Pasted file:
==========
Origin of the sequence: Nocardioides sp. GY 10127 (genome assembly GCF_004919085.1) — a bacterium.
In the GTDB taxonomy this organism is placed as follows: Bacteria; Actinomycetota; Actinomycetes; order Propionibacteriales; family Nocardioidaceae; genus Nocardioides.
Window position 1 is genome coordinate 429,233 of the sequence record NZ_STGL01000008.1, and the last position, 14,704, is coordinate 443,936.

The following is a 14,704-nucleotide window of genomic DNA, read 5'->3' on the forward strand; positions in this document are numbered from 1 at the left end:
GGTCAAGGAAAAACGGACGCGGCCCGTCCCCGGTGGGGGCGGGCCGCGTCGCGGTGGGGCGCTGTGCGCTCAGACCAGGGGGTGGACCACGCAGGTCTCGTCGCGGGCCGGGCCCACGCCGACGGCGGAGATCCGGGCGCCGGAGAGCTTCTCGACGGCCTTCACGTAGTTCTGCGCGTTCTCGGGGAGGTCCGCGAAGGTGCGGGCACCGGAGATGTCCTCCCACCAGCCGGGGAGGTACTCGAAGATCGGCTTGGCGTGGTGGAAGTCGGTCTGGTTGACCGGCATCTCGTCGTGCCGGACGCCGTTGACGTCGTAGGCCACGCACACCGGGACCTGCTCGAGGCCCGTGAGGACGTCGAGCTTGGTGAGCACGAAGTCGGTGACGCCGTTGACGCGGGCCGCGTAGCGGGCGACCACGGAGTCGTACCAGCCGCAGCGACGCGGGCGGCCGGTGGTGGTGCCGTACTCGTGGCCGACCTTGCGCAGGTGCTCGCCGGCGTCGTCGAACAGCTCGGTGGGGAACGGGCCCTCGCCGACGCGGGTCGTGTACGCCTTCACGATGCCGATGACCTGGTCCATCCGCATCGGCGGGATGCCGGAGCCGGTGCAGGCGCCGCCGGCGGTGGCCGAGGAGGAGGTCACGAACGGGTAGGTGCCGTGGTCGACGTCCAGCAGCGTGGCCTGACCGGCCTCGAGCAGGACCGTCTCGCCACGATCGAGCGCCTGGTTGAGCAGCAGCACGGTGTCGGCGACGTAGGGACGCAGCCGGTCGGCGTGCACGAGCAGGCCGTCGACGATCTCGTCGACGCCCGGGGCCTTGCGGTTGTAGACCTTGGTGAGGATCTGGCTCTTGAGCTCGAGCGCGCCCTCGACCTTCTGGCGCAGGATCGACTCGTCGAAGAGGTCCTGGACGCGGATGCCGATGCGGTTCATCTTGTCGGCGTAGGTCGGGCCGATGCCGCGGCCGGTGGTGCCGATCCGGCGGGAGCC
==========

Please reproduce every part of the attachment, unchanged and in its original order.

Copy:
Origin of the sequence: Nocardioides sp. GY 10127 (genome assembly GCF_004919085.1) — a bacterium.
In the GTDB taxonomy this organism is placed as follows: Bacteria; Actinomycetota; Actinomycetes; order Propionibacteriales; family Nocardioidaceae; genus Nocardioides.
Window position 1 is genome coordinate 429,233 of the sequence record NZ_STGL01000008.1, and the last position, 14,704, is coordinate 443,936.

The following is a 14,704-nucleotide window of genomic DNA, read 5'->3' on the forward strand; positions in this document are numbered from 1 at the left end:
GGTCAAGGAAAAACGGACGCGGCCCGTCCCCGGTGGGGGCGGGCCGCGTCGCGGTGGGGCGCTGTGCGCTCAGACCAGGGGGTGGACCACGCAGGTCTCGTCGCGGGCCGGGCCCACGCCGACGGCGGAGATCCGGGCGCCGGAGAGCTTCTCGACGGCCTTCACGTAGTTCTGCGCGTTCTCGGGGAGGTCCGCGAAGGTGCGGGCACCGGAGATGTCCTCCCACCAGCCGGGGAGGTACTCGAAGATCGGCTTGGCGTGGTGGAAGTCGGTCTGGTTGACCGGCATCTCGTCGTGCCGGACGCCGTTGACGTCGTAGGCCACGCACACCGGGACCTGCTCGAGGCCCGTGAGGACGTCGAGCTTGGTGAGCACGAAGTCGGTGACGCCGTTGACGCGGGCCGCGTAGCGGGCGACCACGGAGTCGTACCAGCCGCAGCGACGCGGGCGGCCGGTGGTGGTGCCGTACTCGTGGCCGACCTTGCGCAGGTGCTCGCCGGCGTCGTCGAACAGCTCGGTGGGGAACGGGCCCTCGCCGACGCGGGTCGTGTACGCCTTCACGATGCCGATGACCTGGTCCATCCGCATCGGCGGGATGCCGGAGCCGGTGCAGGCGCCGCCGGCGGTGGCCGAGGAGGAGGTCACGAACGGGTAGGTGCCGTGGTCGACGTCCAGCAGCGTGGCCTGACCGGCCTCGAGCAGGACCGTCTCGCCACGATCGAGCGCCTGGTTGAGCAGCAGCACGGTGTCGGCGACGTAGGGACGCAGCCGGTCGGCGTGCACGAGCAGGCCGTCGACGATCTCGTCGACGCCCGGGGCCTTGCGGTTGTAGACCTTGGTGAGGATCTGGCTCTTGAGCTCGAGCGCGCCCTCGACCTTCTGGCGCAGGATCGACTCGTCGAAGAGGTCCTGGACGCGGATGCCGATGCGGTTCATCTTGTCGGCGTAGGTCGGGCCGATGCCGCGGCCGGTGGTGCCGATCCGGCGGGAGCC